Colorado Parks and Wildlife Two-Strike Policy

A bear whose behavior is problematic or threatening is captured, tagged for identification and relocated. If the bear continues unwanted behavior it is recaptured and humanely destroyed. A bear simply wandering through town does not warrant capture. A bear must do something to warrant initial capture including breaking into a garage, causing property damage or being considered a risk to public safety.

BEAR RELOCATION

Over the years, wildlife agencies have tried to solve bear and human conflicts by capturing and moving bears. Although effective on some bears, one could argue that relocation isn't the solution to human-bear conflict. Relocating problem bears is expensive in manpower and cost, and most good bear habitat is already occupied by people or other bears. In recent years, an average of 65 bears were relocated by Colorado Parks and Wildlife annually statewide.

With exception, bears that have been relocated often quickly return to where they captured and resume their problematic behavior, continue problematic behavior in a new location, or are killed by other bears or in attempts getting back to their original home range. Relocation typically merely treats the symptoms, not the initial problem of bears accessing human foods. Whether a bear is moved or not, the initial reasons for how the bear was obtaining human food still needs to be addressed.

CONFLICT BEAR REMOVAL

People have long attracted bears into residential areas with food rewards and then wanted bears punished with relocation or destruction for accepting an easy meal. Once these bears are removed, a void is created for other bears to move into this vacated habitat and problems merely continue with a different bear. Often, the initial attractants are left unaddressed. In recent years, on average 352 bears were killed annually statewide by state and federal wildlife agents and landowners as a result of conflict with humans. Landowners accounted for on average 150 of those bear deaths annually.

NON-LETHAL BEAR MANAGEMENT
Photo by Derek Reich

Non-lethal bear management employs negative conditioning to modify unwanted bear behavior. Bears are intelligent creatures that have the ability to learn from both positive and negative experiences. When a bear approaches populated areas and locates human foods, and nothing bad happens to it, chances are it will return. Each successful visit reinforces this undesired behavior.

Non-lethal aversion techniques are designed to have bears associate areas with negative experiences. Aversive conditioning is time-consuming and needs to be consistently applied. Tools include pyrotechnics, noisemakers, rubber bullets and specially-trained Karelian Bear Dogs. Some western state and Canadian wildlife agencies have Karelian Bear Dog programs in place. Regardless, human food attractants need to be removed for aversive conditioning to be at all effective.

DIVERSIONARY FEEDING OF BEARS

State wildlife agencies will sometimes supplement food resources, hay for example, for elk in times of poor natural food conditions or extreme weather. Many question whether the same couldn't be done for bears during years of natural food failures. Diversionary feeding of bears is not without either difficulty or concerns and retired black bear researcher Tom Beck wrote about the concerns with diversionary feeding of bears years earlier.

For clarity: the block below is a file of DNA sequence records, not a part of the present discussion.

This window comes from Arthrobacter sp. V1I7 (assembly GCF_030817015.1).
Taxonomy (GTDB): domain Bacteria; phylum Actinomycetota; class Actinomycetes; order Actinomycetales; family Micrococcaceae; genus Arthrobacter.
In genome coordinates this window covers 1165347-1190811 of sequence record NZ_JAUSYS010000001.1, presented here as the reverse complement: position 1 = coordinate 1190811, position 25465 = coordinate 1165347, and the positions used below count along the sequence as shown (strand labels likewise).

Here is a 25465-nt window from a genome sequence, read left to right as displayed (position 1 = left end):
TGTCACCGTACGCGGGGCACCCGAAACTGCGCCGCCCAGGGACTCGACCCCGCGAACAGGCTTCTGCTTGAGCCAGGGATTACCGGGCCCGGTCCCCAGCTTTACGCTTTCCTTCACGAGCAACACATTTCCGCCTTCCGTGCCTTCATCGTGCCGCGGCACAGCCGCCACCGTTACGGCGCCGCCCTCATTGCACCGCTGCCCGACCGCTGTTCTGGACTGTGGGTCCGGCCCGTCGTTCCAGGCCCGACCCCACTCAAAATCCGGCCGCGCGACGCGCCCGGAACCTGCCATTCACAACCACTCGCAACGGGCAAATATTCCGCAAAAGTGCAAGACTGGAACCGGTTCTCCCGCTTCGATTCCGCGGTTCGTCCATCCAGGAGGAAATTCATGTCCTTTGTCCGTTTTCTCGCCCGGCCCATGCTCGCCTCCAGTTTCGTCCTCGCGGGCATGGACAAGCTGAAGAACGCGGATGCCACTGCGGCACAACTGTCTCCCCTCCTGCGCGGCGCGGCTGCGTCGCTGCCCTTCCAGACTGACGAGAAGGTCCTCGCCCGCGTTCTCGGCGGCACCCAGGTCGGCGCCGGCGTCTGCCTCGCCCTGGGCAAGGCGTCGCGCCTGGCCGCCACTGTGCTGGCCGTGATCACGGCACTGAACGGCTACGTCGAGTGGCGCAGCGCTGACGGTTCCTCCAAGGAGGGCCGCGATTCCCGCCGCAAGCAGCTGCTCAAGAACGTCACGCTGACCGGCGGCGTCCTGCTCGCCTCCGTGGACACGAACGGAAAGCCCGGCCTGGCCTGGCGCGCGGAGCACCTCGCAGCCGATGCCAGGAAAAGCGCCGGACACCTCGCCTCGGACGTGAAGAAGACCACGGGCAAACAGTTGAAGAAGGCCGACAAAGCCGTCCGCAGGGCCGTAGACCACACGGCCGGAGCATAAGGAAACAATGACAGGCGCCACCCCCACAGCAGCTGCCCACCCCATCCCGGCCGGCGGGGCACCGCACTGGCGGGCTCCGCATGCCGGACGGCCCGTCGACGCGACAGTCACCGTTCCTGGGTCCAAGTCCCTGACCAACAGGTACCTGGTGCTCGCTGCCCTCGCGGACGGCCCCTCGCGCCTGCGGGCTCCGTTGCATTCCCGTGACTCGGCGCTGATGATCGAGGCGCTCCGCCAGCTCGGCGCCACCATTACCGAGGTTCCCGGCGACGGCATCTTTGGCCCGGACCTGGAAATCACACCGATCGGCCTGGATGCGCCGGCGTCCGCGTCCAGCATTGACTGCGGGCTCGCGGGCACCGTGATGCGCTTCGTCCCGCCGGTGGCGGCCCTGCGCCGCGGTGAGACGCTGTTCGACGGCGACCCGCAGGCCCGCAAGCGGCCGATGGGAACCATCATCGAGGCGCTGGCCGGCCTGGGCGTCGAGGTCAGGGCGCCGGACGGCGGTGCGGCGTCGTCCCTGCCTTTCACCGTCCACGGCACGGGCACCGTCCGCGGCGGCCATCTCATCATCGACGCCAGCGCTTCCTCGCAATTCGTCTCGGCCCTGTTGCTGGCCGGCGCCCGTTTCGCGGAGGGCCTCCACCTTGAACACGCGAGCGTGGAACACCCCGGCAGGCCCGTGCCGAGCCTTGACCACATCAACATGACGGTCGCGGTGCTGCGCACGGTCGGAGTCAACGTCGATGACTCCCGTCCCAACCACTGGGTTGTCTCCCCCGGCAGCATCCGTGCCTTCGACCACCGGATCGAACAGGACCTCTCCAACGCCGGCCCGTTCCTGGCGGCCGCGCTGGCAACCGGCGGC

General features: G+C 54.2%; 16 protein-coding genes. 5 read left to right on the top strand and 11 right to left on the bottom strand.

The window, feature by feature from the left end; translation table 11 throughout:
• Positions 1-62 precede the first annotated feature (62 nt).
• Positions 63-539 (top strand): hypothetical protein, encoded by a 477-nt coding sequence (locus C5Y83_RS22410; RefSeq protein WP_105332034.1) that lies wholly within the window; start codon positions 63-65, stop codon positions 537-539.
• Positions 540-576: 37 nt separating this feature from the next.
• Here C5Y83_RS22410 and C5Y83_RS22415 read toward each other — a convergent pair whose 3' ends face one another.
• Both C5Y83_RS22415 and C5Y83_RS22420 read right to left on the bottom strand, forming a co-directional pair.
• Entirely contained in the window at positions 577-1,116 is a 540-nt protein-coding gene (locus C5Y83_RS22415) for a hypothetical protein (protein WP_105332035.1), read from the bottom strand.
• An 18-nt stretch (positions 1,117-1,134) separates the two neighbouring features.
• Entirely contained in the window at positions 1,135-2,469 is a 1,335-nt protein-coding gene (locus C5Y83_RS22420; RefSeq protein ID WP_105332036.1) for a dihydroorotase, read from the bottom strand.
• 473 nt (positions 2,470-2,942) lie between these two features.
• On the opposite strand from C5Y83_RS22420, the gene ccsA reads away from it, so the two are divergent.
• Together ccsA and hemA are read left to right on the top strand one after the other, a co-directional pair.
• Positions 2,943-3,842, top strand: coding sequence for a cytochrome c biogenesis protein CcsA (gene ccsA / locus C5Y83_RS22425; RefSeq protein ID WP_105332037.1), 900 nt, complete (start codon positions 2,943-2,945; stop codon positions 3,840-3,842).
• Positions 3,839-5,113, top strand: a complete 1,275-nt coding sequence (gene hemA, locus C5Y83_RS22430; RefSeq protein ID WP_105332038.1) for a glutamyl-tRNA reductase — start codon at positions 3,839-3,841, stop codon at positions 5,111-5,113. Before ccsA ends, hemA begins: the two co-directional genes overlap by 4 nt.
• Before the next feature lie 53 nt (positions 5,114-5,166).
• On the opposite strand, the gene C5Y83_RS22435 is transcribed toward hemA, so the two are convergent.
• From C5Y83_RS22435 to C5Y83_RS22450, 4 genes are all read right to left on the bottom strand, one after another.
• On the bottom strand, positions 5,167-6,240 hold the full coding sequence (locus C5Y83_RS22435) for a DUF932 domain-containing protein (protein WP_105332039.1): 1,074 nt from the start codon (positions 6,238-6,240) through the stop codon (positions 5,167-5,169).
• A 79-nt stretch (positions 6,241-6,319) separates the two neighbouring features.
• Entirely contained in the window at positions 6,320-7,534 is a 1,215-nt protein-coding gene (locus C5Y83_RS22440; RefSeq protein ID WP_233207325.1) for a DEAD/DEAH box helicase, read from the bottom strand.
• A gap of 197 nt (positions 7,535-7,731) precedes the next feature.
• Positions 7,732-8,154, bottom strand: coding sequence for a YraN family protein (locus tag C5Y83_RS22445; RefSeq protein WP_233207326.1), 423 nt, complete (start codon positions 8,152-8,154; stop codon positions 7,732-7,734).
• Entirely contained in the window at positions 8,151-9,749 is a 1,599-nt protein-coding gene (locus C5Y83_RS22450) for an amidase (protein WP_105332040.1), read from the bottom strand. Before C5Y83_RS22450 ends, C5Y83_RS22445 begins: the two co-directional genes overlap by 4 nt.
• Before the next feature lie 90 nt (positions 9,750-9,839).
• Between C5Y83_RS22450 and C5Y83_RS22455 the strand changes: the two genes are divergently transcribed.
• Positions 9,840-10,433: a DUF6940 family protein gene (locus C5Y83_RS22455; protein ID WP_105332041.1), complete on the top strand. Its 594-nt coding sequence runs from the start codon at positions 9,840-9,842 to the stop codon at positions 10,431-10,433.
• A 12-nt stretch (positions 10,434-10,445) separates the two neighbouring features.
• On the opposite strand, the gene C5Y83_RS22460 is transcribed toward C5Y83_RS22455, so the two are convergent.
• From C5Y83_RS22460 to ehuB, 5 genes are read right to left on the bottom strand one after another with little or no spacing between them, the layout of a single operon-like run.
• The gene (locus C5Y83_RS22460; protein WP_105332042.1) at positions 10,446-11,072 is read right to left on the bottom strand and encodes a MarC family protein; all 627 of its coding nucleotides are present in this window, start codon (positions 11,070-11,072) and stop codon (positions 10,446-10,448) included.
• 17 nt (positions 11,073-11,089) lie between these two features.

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BEAR MORTALITY

Colorado Parks and Wildlife keeps annual statistics on all manners of black bear mortality, including bears killed by hunters and outside of hunting.

HUNTING MORTALITY

Previously regarded as pests, black bears in Colorado were declared a game animal in 1935 and afforded protection under state hunting regulations. Black bears are pursued in all manner of take including rifle, archery and black powder. Research and state wildlife agencies differ on what role hunting has on rates of human and bear conflict, with most concluding hunting having little to none effect. In recent years, hunters took on average 1,473 bears annually in Colorado.

NON-HUNTER MORTALITY

Non-hunter mortality includes bears killed outside of hunting including collisions with vehicles, electrocution, destroyed by wildlife officials, shot by landowners or other. In recent years, on average 314 bears died annually statewide in mortality outside of hunting and lethal removal.

OTHER THREATS TO BEARS

Natural threats to bears include drought, starvation, loss of natural foods, accidents, internal parasites, wildfires and other bears. Black bears are relatively disease free and have remarkable recuperative healing powers. Humans are responsible for most bear deaths, and human population growth, development and a changing climate are likely the biggest threats to bears in Colorado. With a warming climate it's expected for bears to spend less time hibernating, putting them on the landscape for a longer period of time and exposing them to more possible human-bear conflict.